Wednesday, April 25, 2007

Today is ANZAC day in Australia

I hate it when they say, 'He gave his life for his country'. They don't die for the honour and glory of their country. We kill them."
- Rear-AdmiralGene R. LaRocque

Today is ANZAC day in Australia. The rememberence or celebration of war is somthing I do not miss about my homeland. Reading the quotes from the defence minister Brendan Nelson's speech at the dawn service on the Gallipoli peninsula (which I visited myself as a 12 year old very Australian lad) I was very disturbed:

"To understand what happened here, to feel a connection with this place, is to be fully Australian," he said.

What about the Turkish descendents of those tens of thousands who died there? They must feel a connection to the place. Are they also "fully Australian"? What a ridiculous statement, but wait there's more:

"No group of Australians has given more, nor worked harder to shape and define our identity than those who have worn and now wear the uniform of the Australian Navy, Army and Air Force."

How can this be so? Australian identity should not be defined by the military. This is the situation in North Korea, not in a democratic state. Australia as a nation, at its best, is the product of millions of peaceful individuals pursuing a way of life that is based on freedom, respect and a "fair go". Few of these values are represented in warfare.

"Precious Australians who lie here and in distant places of the world do so as silent witnesses to the future that they have given us," he said.

The Gallipoli campaign was a disaster. Coming from a military family myself I know that the soldier's (and army nurse's and sapper's) lot was a miserable one where mistakes and bad planning were as common as effective military actions. Those Australians killed at Gallipoli and in all military campaigns on foreign soil are the victims of those that sent them there. Even as volunteers the loss of so many so young should never be glorified in any way.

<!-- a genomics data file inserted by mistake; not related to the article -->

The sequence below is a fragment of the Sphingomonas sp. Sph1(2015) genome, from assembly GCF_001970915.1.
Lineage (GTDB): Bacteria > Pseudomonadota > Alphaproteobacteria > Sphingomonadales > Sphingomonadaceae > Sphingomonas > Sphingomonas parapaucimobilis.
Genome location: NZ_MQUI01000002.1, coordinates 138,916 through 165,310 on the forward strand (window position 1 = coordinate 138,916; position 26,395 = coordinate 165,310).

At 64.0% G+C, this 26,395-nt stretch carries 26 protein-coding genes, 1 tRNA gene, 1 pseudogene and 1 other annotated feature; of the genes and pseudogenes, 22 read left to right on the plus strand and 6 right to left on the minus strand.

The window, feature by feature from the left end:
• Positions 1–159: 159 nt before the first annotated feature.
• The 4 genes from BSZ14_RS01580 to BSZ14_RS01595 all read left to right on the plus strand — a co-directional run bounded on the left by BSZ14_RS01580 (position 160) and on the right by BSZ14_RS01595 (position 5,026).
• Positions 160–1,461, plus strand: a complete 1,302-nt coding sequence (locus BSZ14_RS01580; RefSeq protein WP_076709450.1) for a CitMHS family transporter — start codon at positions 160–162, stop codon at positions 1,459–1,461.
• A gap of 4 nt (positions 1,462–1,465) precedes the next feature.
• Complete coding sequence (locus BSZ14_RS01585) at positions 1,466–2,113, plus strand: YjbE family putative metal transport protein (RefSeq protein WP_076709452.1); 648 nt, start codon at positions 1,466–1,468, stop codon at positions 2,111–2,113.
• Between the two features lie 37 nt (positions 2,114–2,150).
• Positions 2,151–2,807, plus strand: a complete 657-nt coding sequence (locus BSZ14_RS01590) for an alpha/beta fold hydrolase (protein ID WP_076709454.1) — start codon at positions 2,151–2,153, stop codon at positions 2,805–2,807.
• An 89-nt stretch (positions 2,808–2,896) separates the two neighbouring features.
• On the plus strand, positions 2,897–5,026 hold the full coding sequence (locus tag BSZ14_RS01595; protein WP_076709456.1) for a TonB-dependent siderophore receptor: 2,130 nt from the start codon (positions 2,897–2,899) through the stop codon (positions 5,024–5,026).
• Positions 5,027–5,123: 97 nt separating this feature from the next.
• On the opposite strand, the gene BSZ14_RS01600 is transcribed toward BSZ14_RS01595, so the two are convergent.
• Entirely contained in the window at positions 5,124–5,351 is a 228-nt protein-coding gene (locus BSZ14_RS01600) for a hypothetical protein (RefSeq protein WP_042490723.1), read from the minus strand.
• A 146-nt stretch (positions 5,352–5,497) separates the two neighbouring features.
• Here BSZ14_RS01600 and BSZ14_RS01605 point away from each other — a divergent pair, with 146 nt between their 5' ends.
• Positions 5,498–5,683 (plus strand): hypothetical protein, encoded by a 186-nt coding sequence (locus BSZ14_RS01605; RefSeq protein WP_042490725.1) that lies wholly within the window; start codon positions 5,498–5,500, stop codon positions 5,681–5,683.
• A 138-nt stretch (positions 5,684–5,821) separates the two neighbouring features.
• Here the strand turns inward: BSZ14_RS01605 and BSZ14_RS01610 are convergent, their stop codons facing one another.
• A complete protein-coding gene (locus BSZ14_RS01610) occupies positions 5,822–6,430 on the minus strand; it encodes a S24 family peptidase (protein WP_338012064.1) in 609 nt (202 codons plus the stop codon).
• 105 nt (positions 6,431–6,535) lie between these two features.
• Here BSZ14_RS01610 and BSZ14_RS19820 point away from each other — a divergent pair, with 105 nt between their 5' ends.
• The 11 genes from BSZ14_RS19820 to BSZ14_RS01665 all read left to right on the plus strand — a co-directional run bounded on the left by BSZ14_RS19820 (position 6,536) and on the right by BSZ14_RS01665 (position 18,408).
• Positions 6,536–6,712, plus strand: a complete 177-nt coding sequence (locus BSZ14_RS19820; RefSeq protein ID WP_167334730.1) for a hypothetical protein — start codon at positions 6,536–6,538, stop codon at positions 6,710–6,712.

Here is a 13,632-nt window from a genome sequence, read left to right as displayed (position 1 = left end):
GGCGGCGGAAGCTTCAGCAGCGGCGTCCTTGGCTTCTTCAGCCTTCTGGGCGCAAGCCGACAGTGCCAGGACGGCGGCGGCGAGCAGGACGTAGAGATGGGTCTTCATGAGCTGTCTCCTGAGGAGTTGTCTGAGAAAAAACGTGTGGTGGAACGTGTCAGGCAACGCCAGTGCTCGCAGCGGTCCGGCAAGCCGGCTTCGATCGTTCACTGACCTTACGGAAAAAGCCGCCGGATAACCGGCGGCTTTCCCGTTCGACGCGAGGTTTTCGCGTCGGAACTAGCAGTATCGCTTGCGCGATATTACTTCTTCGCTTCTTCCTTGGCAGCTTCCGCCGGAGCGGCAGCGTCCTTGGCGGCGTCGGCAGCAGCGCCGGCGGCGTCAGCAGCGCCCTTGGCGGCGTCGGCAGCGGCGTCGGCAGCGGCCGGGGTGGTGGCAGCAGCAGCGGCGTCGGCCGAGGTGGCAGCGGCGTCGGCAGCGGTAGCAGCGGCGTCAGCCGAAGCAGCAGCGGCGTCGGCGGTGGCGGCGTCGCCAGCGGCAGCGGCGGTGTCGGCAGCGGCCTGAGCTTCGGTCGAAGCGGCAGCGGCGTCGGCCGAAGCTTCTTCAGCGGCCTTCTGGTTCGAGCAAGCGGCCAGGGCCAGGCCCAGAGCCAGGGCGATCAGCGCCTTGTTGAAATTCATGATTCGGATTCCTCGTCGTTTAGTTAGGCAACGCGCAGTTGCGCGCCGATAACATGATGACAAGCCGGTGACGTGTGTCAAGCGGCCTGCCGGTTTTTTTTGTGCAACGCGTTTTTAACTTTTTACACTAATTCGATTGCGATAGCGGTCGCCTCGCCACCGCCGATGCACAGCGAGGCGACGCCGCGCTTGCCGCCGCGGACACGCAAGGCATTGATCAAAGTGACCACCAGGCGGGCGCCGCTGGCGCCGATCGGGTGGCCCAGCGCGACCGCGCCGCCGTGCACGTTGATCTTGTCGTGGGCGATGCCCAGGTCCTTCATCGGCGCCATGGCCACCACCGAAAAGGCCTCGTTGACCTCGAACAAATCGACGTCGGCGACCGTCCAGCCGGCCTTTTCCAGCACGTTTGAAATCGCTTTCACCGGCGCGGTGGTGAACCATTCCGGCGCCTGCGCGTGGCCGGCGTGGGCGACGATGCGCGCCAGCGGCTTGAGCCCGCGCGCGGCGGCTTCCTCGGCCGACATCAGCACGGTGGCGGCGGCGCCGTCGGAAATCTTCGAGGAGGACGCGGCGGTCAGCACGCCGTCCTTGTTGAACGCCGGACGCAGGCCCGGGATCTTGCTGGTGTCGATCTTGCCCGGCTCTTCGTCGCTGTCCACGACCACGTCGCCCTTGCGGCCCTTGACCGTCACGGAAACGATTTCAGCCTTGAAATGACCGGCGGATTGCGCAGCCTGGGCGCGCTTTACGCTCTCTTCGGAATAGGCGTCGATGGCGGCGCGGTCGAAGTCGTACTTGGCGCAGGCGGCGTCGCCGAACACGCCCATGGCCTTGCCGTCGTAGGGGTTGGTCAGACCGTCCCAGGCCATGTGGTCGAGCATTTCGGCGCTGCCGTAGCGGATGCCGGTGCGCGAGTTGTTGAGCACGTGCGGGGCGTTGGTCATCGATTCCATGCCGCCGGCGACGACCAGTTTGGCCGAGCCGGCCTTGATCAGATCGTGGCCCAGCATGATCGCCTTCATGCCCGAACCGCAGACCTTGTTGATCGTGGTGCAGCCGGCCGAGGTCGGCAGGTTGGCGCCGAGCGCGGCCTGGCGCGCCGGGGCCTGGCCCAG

"We honour them by the way that we use our lives and shape our nation."

This is true. For this reason ANZAC day should be a day for the condemnation of all military spending, planning and deployment. In its name money should be made available for international youth exchanges between conflicting states. Peace and conflict studies should be taught in high school. Australian defence spending (currently around 2 per cent) should be tied to the overseas development aid budget (currently at 0.30 per cent), whereby no more than the percentage that is spent on aid can be spent on weapons and war.

This is how the diggers should be remembered.

I despair of the direction that public opinion seems to be taking in Australia in recent years. Everywhere is a provincial jingoistic nationalism that celebrates a one dimensional version of the nation’s history and culture/s.

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